Hanley Wood's Journey to a Digital First Media

Hanley Wood's Journey to a Digital First Media

Frank Anton, the Vice Chairman of Hanley Wood, opened the Digital Innovators' Summit in Berlin today with an insightful presentation on the dynamic and strategic shift he has led to turn the company into a digital first business.  For Anton (and many in B2B media), the digital transformation has been difficult.  Anton said “It makes me mad to hear people say that print is dead, as we survey our readers in the design and construction markets about their number one source of information, and in every single case, it’s print.”

In addition, print and trade event margins have traditionally ranged between 40 to 60%, whereas digital business margins are not as high, and require capital investment and expertise not found in most B2B media owners.   Anton said, ‘If most American media companies were honest they couldn’t tell you what their digital revenues are, but it's safe to say not anywhere in the range of 40-60 percent’.  This shift in the industry has also had an effect on media business valuations.    Anton shared by way of example that ‘Fifteen years ago Forbes was worth US$1 billion dollars, and though it is held up as a model for moving to digital, it is likely worth no more than US$250 million now.  This compared to Hanley Wood which sold in 2005 for US$750 million’

Even so, growth in their clients marketing spend highlights the importance of digital (see below).

Hanley Wood Advertiser Investment

Therefore Hanley Wood developed a plan to transition their legacy B2B media company to a digital media business, including several substantial investments, including:

  • Two major consulting projects to change how their editorial team were organised (from a monthly cycle to the always on focus for digital, and restructure the commercial and sales team.
  • New editorial and sales leadership from digital businesses, as well as new digital talent through-out
  • A modernised workspace, from a traditional offices with windows and cubicles for workers, to an open-plan working space.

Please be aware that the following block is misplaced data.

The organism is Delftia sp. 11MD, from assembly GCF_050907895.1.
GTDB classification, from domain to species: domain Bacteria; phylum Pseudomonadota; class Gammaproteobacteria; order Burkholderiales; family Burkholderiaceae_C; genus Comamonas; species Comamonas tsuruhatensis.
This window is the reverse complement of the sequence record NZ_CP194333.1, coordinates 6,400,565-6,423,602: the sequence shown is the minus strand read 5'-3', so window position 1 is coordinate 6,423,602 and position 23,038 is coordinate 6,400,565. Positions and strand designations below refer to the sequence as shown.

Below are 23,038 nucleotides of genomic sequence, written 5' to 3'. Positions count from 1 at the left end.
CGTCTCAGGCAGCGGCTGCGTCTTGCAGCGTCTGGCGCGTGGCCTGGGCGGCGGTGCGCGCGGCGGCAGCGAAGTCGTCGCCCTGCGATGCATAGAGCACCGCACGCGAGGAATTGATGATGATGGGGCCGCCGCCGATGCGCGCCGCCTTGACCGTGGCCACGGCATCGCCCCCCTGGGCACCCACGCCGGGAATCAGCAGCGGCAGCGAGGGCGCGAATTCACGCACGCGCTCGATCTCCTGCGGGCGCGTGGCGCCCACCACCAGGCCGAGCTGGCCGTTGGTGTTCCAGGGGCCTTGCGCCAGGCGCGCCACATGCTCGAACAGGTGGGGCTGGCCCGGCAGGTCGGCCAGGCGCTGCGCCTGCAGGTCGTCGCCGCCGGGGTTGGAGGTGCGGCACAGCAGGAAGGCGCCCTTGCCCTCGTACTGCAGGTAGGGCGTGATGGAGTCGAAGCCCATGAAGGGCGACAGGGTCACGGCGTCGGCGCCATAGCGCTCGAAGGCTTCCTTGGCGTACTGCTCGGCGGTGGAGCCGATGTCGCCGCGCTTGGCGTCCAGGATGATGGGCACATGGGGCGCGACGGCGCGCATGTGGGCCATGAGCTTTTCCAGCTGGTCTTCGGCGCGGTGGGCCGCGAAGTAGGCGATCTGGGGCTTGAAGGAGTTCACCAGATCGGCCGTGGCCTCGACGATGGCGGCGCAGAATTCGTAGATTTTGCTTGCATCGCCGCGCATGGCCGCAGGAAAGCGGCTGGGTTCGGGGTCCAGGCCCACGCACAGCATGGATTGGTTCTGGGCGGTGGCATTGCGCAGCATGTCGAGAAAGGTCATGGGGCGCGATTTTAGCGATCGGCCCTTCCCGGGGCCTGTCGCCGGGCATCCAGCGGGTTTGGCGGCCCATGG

• A reduced print portfolio, in which the company went from publishing 358 issues in 2007, to 173 in 2014, reducing circulation from 1.6 million to 1 million, and laying off 30% of their workforce in the process.
  • The launch of the ‘Radar Desk’ to ensure that content that was similar in focus but of interest across the business could be shared & distributed through-out the brands.
  • And major technology investments in CRM (Salesforce), content management systems (Brightspot), and a unified audience datab

Digital now accounts for 30 percent of Hanley Wood's revenue (up from $13.4 million in 2010 to $16.4 million in 2013), and the team goal is to reach 50 percent.  At the same time, the business focus has gone from one centered on 37 different brands, to one around specific audiences, with a business focus around branding solutions, lead generation, intelligence and insight, and strategic marketing solutions. 

Hanley Wood Market Focus

Though the company has obviously made great progresss, Anton does cite examples of where they have on occassion ‘missed the boat’, and digital start-ups like Houzz (photos of houses and décor) and house pricing site Zillow have captured opportunities Hanley Wood should have done.   Anton said, ‘The most valuable asset we have is knowledge of the industry, and if we had been able to create a product to leverage either of those opportunities, I wouldn’t be here today.  I’d be somewhere much warmer today!’